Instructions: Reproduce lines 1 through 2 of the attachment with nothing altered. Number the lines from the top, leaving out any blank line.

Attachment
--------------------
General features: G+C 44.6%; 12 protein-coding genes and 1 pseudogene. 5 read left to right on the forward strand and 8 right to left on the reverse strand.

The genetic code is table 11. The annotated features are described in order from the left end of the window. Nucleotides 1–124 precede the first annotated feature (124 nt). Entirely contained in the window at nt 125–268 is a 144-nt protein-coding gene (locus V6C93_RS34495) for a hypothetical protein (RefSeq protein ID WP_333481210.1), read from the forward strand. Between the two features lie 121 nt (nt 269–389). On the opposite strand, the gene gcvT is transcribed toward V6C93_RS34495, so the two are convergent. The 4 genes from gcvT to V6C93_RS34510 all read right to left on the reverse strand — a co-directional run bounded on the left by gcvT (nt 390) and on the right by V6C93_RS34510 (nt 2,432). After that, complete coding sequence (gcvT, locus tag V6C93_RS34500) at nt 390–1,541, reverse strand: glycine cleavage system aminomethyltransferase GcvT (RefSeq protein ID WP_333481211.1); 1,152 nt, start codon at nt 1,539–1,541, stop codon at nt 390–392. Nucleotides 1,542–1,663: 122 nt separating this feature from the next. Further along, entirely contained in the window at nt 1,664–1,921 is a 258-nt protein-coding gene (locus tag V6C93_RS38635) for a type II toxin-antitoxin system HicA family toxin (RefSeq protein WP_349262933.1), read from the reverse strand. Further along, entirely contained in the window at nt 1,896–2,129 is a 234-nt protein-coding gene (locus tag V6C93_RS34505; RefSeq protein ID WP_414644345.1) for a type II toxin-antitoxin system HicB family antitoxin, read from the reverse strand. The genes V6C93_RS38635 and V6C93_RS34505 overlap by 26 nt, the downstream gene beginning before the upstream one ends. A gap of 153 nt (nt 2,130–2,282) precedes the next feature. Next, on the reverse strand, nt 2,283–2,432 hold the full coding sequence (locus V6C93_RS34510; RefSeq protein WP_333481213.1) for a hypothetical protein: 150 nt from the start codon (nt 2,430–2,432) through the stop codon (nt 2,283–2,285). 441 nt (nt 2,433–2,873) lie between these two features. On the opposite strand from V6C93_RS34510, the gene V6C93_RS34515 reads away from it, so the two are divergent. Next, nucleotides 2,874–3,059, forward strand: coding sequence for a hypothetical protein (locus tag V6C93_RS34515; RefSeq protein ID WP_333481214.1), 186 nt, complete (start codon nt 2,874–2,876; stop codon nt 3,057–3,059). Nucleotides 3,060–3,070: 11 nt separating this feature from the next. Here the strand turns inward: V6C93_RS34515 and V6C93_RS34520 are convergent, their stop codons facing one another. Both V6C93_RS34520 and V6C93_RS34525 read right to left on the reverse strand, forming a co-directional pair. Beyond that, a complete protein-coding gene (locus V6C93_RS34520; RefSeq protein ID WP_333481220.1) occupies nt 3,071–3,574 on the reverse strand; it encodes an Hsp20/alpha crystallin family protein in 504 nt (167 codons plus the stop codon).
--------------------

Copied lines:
General features: G+C 44.6%; 12 protein-coding genes and 1 pseudogene. 5 read left to right on the forward strand and 8 right to left on the reverse strand.

The genetic code is table 11. The annotated features are described in order from the left end of the window. Nucleotides 1–124 precede the first annotated feature (124 nt). Entirely contained in the window at nt 125–268 is a 144-nt protein-coding gene (locus V6C93_RS34495) for a hypothetical protein (RefSeq protein ID WP_333481210.1), read from the forward strand. Between the two features lie 121 nt (nt 269–389). On the opposite strand, the gene gcvT is transcribed toward V6C93_RS34495, so the two are convergent. The 4 genes from gcvT to V6C93_RS34510 all read right to left on the reverse strand — a co-directional run bounded on the left by gcvT (nt 390) and on the right by V6C93_RS34510 (nt 2,432). After that, complete coding sequence (gcvT, locus tag V6C93_RS34500) at nt 390–1,541, reverse strand: glycine cleavage system aminomethyltransferase GcvT (RefSeq protein ID WP_333481211.1); 1,152 nt, start codon at nt 1,539–1,541, stop codon at nt 390–392. Nucleotides 1,542–1,663: 122 nt separating this feature from the next. Further along, entirely contained in the window at nt 1,664–1,921 is a 258-nt protein-coding gene (locus tag V6C93_RS38635) for a type II toxin-antitoxin system HicA family toxin (RefSeq protein WP_349262933.1), read from the reverse strand. Further along, entirely contained in the window at nt 1,896–2,129 is a 234-nt protein-coding gene (locus tag V6C93_RS34505; RefSeq protein ID WP_414644345.1) for a type II toxin-antitoxin system HicB family antitoxin, read from the reverse strand. The genes V6C93_RS38635 and V6C93_RS34505 overlap by 26 nt, the downstream gene beginning before the upstream one ends. A gap of 153 nt (nt 2,130–2,282) precedes the next feature. Next, on the reverse strand, nt 2,283–2,432 hold the full coding sequence (locus V6C93_RS34510; RefSeq protein WP_333481213.1) for a hypothetical protein: 150 nt from the start codon (nt 2,430–2,432) through the stop codon (nt 2,283–2,285). 441 nt (nt 2,433–2,873) lie between these two features. On the opposite strand from V6C93_RS34510, the gene V6C93_RS34515 reads away from it, so the two are divergent. Next, nucleotides 2,874–3,059, forward strand: coding sequence for a hypothetical protein (locus tag V6C93_RS34515; RefSeq protein ID WP_333481214.1), 186 nt, complete (start codon nt 2,874–2,876; stop codon nt 3,057–3,059). Nucleotides 3,060–3,070: 11 nt separating this feature from the next. Here the strand turns inward: V6C93_RS34515 and V6C93_RS34520 are convergent, their stop codons facing one another. Both V6C93_RS34520 and V6C93_RS34525 read right to left on the reverse strand, forming a co-directional pair. Beyond that, a complete protein-coding gene (locus V6C93_RS34520; RefSeq protein ID WP_333481220.1) occupies nt 3,071–3,574 on the reverse strand; it encodes an Hsp20/alpha crystallin family protein in 504 nt (167 codons plus the stop codon).